Flow diagram of the current study.
To the best of our knowledge, this study is the first one to screen key factors of malignant transformation in glioma, and proved crucial modulating roles of CCNB2/SASP/Cathepsin B & PGE2 axis on cell senescence mediated tumor aggressiveness (Figure 1). Revealing the complicated mechanisms within malignant progression of glioma will provide novel ideas on development of individualized therapeutic regimens.
510 differential expression genes (DEGs) were screened by HGG vs. LGG model
Gene expression profile, clinical characteristics and demographics of 693 glioma patients were screened from The Cancer Genome Atlas (TCGA) (https://www.cancer.gov/about-nci/organization/ccg/research/structural-genomics/tcga); (https://xenabrowser.net/datapages/) and The Chinese Glioma Genome Atlas (CGGA) (http://www.cgga.org.cn/) database. Among the 693 cases, 295 (42.6%) were female, 398 (57.4%) were male. Clinic-pathological analysis showed that 271 (39.1%) cases were astrocytic glioma, 249 (35.9%) were glioblastoma, 60 (8.7%) were oligodendroglioma, 112 (16.2%) were mixed glioma and 1(0.1%) was unknown type. For WHO tumor grade, 188 (27.1%) cases were WHO II (LGG, n=188), 256 (37.0%) were WHO III and 249 (35.9%) were WHO IV (HGG, n=505) . To assess the differences between HGG and LGG patients, the gene expression profiles of 693 glioma cases were compared using HGG vs. LGG model. There were 510 DEGs (FC>2, P<0.05) chosen out. The expression data for top 20 up/down-regulated genes in HGG and LGG groups were shown by hierarchical cluster heatmap (Figure 2A). Among all the DEGs, 470 genes containing DLK1, MYBPH, HOXD11, IGFBP2, VEGFA exhibited significantly up-regulation and 40 genes such as GLI1, GCGR, PTGER1showed notably down-regulation. We further performed GO and pathway analyses to illustrate the underlying function of HGG-related DEGs. The enrichment factor (EF) indicated the significance of particular function. In GO analysis, the DEGs were markedly enriched in 3 categories: (1) Biological process (BP): Cell division (GO: 0051301), Chromosome segregation (GO: 0007059), Cell cycle (GO: 0007049); (2) Cellular component (CC): Extracellular matrix (GO: 0031012), Centromeric region (GO: 0000779), Kinetochore (GO: 0000776); (C) Molecular function (MF): Protein binding (GO: 0005515), Growth factor binding (GO: 0019838), Sequence specific DNA binding (GO: 0043565). For KEGG pathway, HGG-related DEGs were evidently enriched in Protein digestion and absorption (KO: 04974), IL-17 signaling pathway (KO: 04657), AGE-RAGE signaling pathway (KO: 04933), Cellular senescence (KO: 04218) (Figure 2B, C). GSEA enrichment also suggested that cell cycle, DNA damage and G1 to S phase control are crucial in malignant transformation of glioma (Figure 2D).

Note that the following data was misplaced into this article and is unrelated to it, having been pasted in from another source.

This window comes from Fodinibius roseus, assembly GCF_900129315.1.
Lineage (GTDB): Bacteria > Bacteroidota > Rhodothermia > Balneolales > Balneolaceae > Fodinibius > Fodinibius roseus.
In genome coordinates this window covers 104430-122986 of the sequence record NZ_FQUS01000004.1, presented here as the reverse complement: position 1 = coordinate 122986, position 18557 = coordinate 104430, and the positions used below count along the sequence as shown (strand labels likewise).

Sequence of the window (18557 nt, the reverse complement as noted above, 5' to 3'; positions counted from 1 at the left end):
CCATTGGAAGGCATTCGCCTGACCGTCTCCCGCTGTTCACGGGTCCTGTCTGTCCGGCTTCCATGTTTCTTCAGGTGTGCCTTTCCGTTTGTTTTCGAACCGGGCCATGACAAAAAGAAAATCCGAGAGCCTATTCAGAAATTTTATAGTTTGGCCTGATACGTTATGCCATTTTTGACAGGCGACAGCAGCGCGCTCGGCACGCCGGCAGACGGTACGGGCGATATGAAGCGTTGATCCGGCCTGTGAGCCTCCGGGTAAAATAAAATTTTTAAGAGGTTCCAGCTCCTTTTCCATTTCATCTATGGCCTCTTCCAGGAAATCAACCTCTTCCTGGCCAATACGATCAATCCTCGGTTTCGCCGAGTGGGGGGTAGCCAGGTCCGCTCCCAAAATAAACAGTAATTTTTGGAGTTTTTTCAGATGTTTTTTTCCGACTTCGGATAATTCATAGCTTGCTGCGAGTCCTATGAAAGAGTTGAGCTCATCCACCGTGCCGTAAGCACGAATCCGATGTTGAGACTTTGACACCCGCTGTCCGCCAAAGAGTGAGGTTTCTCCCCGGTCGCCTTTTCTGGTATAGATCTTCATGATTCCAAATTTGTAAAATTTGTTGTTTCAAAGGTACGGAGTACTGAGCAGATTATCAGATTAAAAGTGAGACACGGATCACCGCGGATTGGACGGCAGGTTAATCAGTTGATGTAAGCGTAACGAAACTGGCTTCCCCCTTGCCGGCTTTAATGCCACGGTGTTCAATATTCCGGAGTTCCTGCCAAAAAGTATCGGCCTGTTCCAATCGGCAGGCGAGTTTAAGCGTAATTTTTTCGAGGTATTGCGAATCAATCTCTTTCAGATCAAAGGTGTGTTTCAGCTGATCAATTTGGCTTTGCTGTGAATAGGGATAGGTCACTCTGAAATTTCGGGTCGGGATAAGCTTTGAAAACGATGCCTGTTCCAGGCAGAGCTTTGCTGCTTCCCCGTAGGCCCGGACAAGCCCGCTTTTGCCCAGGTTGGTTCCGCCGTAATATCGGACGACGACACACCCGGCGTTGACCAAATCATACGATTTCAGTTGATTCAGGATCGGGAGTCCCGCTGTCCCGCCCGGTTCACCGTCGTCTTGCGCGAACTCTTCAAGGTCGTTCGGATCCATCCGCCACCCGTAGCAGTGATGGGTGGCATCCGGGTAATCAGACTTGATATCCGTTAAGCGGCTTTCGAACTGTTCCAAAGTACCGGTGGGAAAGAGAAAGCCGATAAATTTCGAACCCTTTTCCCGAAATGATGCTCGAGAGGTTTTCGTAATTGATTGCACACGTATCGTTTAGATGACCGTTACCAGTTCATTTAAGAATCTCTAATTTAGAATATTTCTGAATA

To better understand the advanced function of the DEGs, we conducted the protein-protein interaction (PPI) network analysis by STRING online tools (https://string-db.org/) and Cytoscape 3.8.0 (Figure 3A, B). HGG-related PPI network was composed of 4 major modules, containing 187 nodes and 1486 edges (PPI enrichment P<1.0e-16). Average node degree and average local clustering coefficient were 15.9 and 0.61, respectively. The top 1 module had 968 edges and 45 nodes, including CCNB2, CCNB1, BIRC5, MELK, TPX2 and CDCA8 (Figure 3C). The MCODE_scores of nodes in module 1 were the highest among all the modules (all score>25). They had the most intensive interactions in PPI network for HGG-related DEGs, suggesting the crucial cell-function-regulating roles of these nodes. Among them, combined_score (0.821) and MCODE_score (37) of CCNB2 were the biggest. Its FC was 3.55 (Figure 3D, E). Therefore, we chose CCNB2 for the further study. The potential impact of these malignant phenotype related genes for glioma deserved advanced investigations.
Expression correlation and survival analyses for key gene CCNB2 in glioma malignant transformation